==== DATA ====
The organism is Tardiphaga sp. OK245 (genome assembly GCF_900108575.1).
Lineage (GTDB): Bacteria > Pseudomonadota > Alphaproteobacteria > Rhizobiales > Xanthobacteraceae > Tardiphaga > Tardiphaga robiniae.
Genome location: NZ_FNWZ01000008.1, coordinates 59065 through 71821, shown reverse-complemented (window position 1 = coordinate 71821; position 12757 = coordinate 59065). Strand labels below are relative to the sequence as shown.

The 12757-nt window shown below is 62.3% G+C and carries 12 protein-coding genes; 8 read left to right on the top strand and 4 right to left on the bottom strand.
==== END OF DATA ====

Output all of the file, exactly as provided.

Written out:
The organism is Tardiphaga sp. OK245 (genome assembly GCF_900108575.1).
Lineage (GTDB): Bacteria > Pseudomonadota > Alphaproteobacteria > Rhizobiales > Xanthobacteraceae > Tardiphaga > Tardiphaga robiniae.
Genome location: NZ_FNWZ01000008.1, coordinates 59065 through 71821, shown reverse-complemented (window position 1 = coordinate 71821; position 12757 = coordinate 59065). Strand labels below are relative to the sequence as shown.

The 12757-nt window shown below is 62.3% G+C and carries 12 protein-coding genes; 8 read left to right on the top strand and 4 right to left on the bottom strand.